Alvin Abraham’s journey from KIPP to college has inspired some new ideas about how to do both.
December 14, 2017
For 15 years, Alvin Abraham (Houston ’02) worked night and day to prepare kids for college, first as a teacher, then as a principal, then as the executive director of the KIPP charter school network in Minnesota, where he helped create Minnesota’s KIPP Through College program.
Now, Abraham is entirely focused on students making it through higher education. In August, he became the founding dean of Dougherty Family College, a new two-year program at the University of St. Thomas, Minnesota’s largest private college. Dougherty, which does not require applicants to submit SAT or ACT scores, is designed for students who want to complete a four-year degree but are not prepared financially or academically. They receive intensive academic support and financial incentives like free laptops, textbooks, and meals. The average student pays about $2,000 per year in tuition and fees. The goal is for each student, at the end of two years, to earn an associate’s degree and be eligible to continue at St. Thomas or transfer elsewhere as a junior.
Now that Abraham has logged one semester on the collegiate side of the lower-/higher-ed divide, he has a few lessons to share.
1. Rethink Rewards
Dougherty is a program designed to support students who are academically unprepared. That’s why we’re here. But we’re not doing remedial coursework. So students need to be able to work 10 times harder than they’ve ever worked before, utilize all of our resources, make this their top priority, push through. Students need to have that intrinsic motivation. Helping them to tap into that, so far, has been the hardest part of this work.
I think it comes down to rethinking how we motivate students in K-12. At every school where I’ve worked, I’ve planned a ton of really big extrinsic rewards for things like finishing homework all week, or perfect attendance, or behaving well. I would shift that so rewards are based on growth or effort instead of a checked box.
I am a believer in some extrinsic rewards, especially for younger kids. But what’s the plan for backing off on those and helping kids understand that they’re doing something not because of a grade, or a sticker, or because it means they’ll be able to go to Zest Fest on Friday, but because it will better them, or their family, or their community, or their classroom, or the world?
2. Stop Pushing Harvard
As teachers, we named our classrooms Harvard when we knew there was an incredibly slim chance that most kids would be getting into Harvard. We created a false sense of reality around college instead of focusing on what it takes to get there—like doing really well on the SAT or ACT—and what it takes to read and write analytically and do math at a high level. Teachers use so much data in their classrooms, but we need to use it to help students look at colleges, too. Create different narratives around great schools closer to home that our kids can access. That can lead to much more thoughtful conversations with students.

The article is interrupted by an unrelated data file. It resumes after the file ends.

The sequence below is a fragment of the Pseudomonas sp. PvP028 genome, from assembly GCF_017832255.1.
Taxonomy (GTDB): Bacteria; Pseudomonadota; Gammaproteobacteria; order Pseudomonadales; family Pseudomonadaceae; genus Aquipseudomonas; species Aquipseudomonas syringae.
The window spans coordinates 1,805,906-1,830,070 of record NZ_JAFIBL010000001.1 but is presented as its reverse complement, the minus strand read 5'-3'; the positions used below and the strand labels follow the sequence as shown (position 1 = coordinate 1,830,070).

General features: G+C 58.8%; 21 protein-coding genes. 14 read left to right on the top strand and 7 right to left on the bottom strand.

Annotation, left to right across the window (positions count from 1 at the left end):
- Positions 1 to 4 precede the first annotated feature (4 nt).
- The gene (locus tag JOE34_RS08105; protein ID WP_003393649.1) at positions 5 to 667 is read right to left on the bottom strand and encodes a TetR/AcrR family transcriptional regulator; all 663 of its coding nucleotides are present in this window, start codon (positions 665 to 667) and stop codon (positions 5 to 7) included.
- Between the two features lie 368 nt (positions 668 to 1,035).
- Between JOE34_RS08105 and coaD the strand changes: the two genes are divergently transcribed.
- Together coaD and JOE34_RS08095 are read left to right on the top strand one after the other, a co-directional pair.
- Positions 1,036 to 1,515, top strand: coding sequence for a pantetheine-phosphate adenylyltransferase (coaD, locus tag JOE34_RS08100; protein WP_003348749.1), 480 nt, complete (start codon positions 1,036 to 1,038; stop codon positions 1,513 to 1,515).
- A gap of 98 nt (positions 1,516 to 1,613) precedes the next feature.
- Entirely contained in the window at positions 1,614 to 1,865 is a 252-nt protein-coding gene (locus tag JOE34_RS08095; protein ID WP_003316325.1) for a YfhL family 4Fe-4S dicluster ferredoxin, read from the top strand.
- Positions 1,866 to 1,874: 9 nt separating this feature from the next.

3. Don’t Sugarcoat Feedback
I know a student at Dougherty who’s doing really well in all of her classes except she’s getting a D in English. She told me, “I don't like writing. I’ve never liked it.” I asked her how she got through her English classes in high school, and she told me she wrote whatever she wanted and she always got As and Bs. She never wrote a research paper. She never had a multi-page writing assignment. She never got real feedback. Here, she complains that her professor won’t take her papers because she’s off-topic or she’s not following the rubric. I said, “Good. I’m glad to hear that. That’s her job.”
She's beginning to put the effort in now because she wants to make a good grade. She cares about that. She cared about it in high school, too.
“As teachers, we named our classrooms Harvard when we knew there was an incredibly slim chance that most kids would be getting into Harvard. ”
4. Letting Kids Fail Takes Hard Work
I’ve let love for my students cloud my judgment of what they needed from me as a teacher. And I’ve been at schools where we created systems, out of love, that never allowed them to fall on their face and then learn from that. At Dougherty, I see how that plays out in our students’ struggles with motivation.
But we can’t just “let kids fail.” In a lot of schools, the teaching still sucks. It does. If a kid has gotten to ninth grade and he’s still reading at a third grade level, that’s an enormous systemic problem. If we say, “Sorry, you failed. Figure it out,” then we’re blaming those problems on the kid.
Once we’re doing what we need to be doing in the classroom to make sure students are prepared, and when we work alongside them to build the skills for them to reach and attain their goals, then we can “let them fail.” But those have to be paired together.
5. Put Academics First, Middle, and Last
I used to believe that the best schools would figure out how to be everything to every kid. Now, I believe a school can be a unit of change for a student, but not the be-all end-all.
Kids do well academically when schools focus on great teaching and a really tight understanding of what kids need to know pre-K through 12th grade, at every step. Schools still need robust programs supporting kids with mental health and medical issues. They still need extracurriculars and partnerships with families and community. But at the end of the day, schools can’t be everything. The best thing they can do to prepare kids for college is to be really great at teaching at every grade level, which on its own is really, really tough.